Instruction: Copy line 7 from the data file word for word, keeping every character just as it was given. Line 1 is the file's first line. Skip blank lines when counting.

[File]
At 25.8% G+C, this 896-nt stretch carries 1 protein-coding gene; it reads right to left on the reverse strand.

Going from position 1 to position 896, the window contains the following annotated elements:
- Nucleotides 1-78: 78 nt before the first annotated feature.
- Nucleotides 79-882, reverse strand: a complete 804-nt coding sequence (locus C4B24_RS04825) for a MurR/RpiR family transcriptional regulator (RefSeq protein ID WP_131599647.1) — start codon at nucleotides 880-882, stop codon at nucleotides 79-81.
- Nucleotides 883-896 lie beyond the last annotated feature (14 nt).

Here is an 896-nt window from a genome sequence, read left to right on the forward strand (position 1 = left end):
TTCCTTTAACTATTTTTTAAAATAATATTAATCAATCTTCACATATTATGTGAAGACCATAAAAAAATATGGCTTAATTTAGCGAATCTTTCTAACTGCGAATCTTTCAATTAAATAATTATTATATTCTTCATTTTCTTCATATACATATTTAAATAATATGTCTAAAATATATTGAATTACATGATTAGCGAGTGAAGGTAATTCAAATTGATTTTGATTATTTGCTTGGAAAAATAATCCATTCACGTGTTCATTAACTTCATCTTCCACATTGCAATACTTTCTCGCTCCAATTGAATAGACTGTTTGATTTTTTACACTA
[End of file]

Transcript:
TTCCTTTAACTATTTTTTAAAATAATATTAATCAATCTTCACATATTATGTGAAGACCATAAAAAAATATGGCTTAATTTAGCGAATCTTTCTAACTGCGAATCTTTCAATTAAATAATTATTATATTCTTCATTTTCTTCATATACATATTTAAATAATATGTCTAAAATATATTGAATTACATGATTAGCGAGTGAAGGTAATTCAAATTGATTTTGATTATTTGCTTGGAAAAATAATCCATTCACGTGTTCATTAACTTCATCTTCCACATTGCAATACTTTCTCGCTCCAATTGAATAGACTGTTTGATTTTTTACACTA